Researchers from the Department of Physics and the Institute for Photonic Quantum Systems (PhoQS) at Paderborn University have achieved a significant breakthrough in manufacturing quantum dots. These nanoscopic structures exhibit quantum properties and emit light in the optical C-band, specifically at wavelengths ranging from 1530 to 1565 nanometers.
This accomplishment is notable because it marks the first time that quantum dots with these characteristics have been produced through local droplet etching and subsequent filling of nanoholes in an indium aluminum arsenide / indium gallium arsenide system lattice-matched to indium phosphide substrates.
The potential applications of these quantum dots are vast, with one notable application being their use as a source of entangled photons. Such applications are highly relevant to innovative encryption systems leveraging quantum technologies. The luminescence of these quantum dots in the optical C-band is particularly advantageous because it experiences minimal slowdown in fiber optic networks, making them compatible with the existing network infrastructure. The research team has shared their findings in the journal AIP Advances.
The team, comprised of Dennis Deutsch, Christopher Buchholz, Dr. Viktoryia Zolatanosha, Prof. Dr. Klaus Jöns, and Prof. Dr. Dirk Reuter, employed a technique involving etching nanoholes in an indium aluminum arsenide surface and subsequently filling them with indium gallium arsenide.
“One critical element in the manufacturing process of quantum dots, especially for generating entangled photons, is lattice matching. Without proper lattice matching, tension can arise within the quantum dot, potentially disrupting the quantum mechanical entanglement of the generated photons,” explains Denis Deutsch.
While the method of filling droplet-etched holes to create quantum dots is not entirely new, the researchers deviated from previous approaches by utilizing lattice matching to indium phosphide instead of gallium arsenide. This material alteration allowed them to achieve emission in the C-band. Additionally, the symmetry of quantum dots plays a crucial role in their suitability as a source of entangled photons. Hence, the publication also included a statistical evaluation and examination of the symmetry of numerous holes produced using different parameters.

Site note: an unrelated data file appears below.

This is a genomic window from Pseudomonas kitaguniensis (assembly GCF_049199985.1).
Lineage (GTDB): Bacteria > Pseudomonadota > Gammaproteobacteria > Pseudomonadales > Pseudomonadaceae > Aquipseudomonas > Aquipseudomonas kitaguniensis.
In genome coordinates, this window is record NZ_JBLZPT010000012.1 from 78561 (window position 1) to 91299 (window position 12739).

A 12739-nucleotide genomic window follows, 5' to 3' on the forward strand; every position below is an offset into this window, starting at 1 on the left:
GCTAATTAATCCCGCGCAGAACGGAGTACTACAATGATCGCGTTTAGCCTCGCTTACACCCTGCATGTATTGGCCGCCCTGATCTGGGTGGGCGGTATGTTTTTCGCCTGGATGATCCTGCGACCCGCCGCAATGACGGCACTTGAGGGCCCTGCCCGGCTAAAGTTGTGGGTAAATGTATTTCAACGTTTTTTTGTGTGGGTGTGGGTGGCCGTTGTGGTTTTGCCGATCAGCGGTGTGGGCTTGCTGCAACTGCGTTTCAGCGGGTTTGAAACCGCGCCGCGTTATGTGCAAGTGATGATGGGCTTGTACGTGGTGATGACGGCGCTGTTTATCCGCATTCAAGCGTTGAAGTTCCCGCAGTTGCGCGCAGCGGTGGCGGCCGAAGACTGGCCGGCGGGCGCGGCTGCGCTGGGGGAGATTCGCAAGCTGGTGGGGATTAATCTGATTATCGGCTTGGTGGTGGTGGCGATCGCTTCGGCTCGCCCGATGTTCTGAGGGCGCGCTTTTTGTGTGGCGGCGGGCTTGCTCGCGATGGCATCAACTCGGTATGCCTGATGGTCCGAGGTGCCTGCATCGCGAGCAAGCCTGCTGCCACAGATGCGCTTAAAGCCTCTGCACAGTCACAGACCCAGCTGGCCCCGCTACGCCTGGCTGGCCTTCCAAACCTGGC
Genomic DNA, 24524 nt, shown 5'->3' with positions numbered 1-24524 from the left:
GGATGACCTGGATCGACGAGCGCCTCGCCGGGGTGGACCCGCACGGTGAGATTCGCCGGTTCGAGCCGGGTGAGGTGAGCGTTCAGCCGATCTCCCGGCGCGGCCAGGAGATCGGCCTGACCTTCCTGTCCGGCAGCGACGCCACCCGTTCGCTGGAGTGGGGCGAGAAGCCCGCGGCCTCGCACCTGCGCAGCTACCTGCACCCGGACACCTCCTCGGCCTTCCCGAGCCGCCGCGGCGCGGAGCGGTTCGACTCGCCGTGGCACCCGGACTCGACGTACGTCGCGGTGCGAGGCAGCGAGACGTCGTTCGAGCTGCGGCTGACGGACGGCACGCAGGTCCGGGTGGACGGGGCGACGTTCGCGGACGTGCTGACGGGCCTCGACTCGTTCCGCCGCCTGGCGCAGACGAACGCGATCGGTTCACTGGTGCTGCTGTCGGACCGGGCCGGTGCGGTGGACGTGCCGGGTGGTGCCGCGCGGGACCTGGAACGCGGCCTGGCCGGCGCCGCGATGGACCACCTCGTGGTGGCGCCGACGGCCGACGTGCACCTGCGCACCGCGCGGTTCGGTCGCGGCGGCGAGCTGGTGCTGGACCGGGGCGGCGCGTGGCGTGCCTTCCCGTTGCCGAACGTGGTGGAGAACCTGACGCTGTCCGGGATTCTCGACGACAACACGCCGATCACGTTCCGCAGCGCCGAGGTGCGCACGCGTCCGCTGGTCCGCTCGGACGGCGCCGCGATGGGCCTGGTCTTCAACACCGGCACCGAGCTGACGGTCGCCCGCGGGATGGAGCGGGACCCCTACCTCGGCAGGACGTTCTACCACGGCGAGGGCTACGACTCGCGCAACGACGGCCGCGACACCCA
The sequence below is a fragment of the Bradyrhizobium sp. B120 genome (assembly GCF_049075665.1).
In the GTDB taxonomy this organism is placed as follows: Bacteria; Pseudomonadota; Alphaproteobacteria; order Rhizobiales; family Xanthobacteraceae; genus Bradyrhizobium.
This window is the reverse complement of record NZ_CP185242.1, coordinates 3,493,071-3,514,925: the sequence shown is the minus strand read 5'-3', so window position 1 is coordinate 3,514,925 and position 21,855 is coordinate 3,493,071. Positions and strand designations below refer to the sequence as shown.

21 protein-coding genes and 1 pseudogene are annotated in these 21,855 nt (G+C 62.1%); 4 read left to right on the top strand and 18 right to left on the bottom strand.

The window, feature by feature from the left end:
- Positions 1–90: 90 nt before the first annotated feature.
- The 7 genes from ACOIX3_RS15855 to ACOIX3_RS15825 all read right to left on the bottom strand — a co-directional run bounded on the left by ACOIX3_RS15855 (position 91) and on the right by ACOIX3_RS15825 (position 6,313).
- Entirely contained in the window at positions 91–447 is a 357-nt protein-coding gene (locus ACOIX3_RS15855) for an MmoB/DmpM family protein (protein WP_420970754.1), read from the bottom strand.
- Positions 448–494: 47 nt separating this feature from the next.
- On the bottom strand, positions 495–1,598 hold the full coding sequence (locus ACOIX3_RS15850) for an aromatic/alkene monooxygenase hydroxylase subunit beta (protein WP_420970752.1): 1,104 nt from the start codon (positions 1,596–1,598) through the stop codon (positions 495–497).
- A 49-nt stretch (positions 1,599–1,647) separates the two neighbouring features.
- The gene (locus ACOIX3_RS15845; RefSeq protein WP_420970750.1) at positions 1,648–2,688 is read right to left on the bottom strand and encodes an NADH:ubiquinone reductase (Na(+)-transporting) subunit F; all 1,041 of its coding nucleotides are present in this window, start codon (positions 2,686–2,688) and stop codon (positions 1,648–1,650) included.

Although the implementation of this technique is still far from being realized, it demonstrates considerable potential for the manufacturing of quantum dots. Quantum computing is projected to surpass traditional computing in encryption capabilities, and the phenomenon of entanglement offers a promising avenue for securely exchanging encrypted data, as any eavesdropping attempts would be exposed by the laws of physics. Since entangled photons are transmitted through fiber optic cables, it is imperative to minimize transmission losses. “The ability to manufacture photons in the optical C-band, where losses are exceptionally low, represents a significant advancement in encryption utilizing entangled photons,” concludes Deutsch.
Source: Universität Paderborn